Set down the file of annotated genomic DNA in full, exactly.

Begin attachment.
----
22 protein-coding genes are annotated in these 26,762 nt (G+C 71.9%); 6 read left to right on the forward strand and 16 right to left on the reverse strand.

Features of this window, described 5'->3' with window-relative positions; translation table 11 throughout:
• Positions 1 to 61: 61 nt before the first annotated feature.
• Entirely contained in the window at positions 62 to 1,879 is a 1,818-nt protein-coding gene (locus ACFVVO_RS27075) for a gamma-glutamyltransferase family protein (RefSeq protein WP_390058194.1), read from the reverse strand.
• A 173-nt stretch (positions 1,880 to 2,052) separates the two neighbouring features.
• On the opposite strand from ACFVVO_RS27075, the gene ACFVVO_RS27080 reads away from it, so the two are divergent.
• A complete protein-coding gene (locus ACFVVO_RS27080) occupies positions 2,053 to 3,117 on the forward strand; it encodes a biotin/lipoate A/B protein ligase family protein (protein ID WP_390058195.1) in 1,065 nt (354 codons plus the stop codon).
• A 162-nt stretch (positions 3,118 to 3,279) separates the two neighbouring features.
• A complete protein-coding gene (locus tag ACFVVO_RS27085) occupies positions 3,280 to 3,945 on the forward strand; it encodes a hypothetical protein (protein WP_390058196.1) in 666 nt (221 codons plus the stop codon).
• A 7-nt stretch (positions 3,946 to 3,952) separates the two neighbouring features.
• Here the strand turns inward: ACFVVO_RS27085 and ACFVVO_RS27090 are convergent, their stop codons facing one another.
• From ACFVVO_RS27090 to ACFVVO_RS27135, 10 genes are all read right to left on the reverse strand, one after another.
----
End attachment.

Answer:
22 protein-coding genes are annotated in these 26,762 nt (G+C 71.9%); 6 read left to right on the forward strand and 16 right to left on the reverse strand.

Features of this window, described 5'->3' with window-relative positions; translation table 11 throughout:
• Positions 1 to 61: 61 nt before the first annotated feature.
• Entirely contained in the window at positions 62 to 1,879 is a 1,818-nt protein-coding gene (locus ACFVVO_RS27075) for a gamma-glutamyltransferase family protein (RefSeq protein WP_390058194.1), read from the reverse strand.
• A 173-nt stretch (positions 1,880 to 2,052) separates the two neighbouring features.
• On the opposite strand from ACFVVO_RS27075, the gene ACFVVO_RS27080 reads away from it, so the two are divergent.
• A complete protein-coding gene (locus ACFVVO_RS27080) occupies positions 2,053 to 3,117 on the forward strand; it encodes a biotin/lipoate A/B protein ligase family protein (protein ID WP_390058195.1) in 1,065 nt (354 codons plus the stop codon).
• A 162-nt stretch (positions 3,118 to 3,279) separates the two neighbouring features.
• A complete protein-coding gene (locus tag ACFVVO_RS27085) occupies positions 3,280 to 3,945 on the forward strand; it encodes a hypothetical protein (protein WP_390058196.1) in 666 nt (221 codons plus the stop codon).
• A 7-nt stretch (positions 3,946 to 3,952) separates the two neighbouring features.
• Here the strand turns inward: ACFVVO_RS27085 and ACFVVO_RS27090 are convergent, their stop codons facing one another.
• From ACFVVO_RS27090 to ACFVVO_RS27135, 10 genes are all read right to left on the reverse strand, one after another.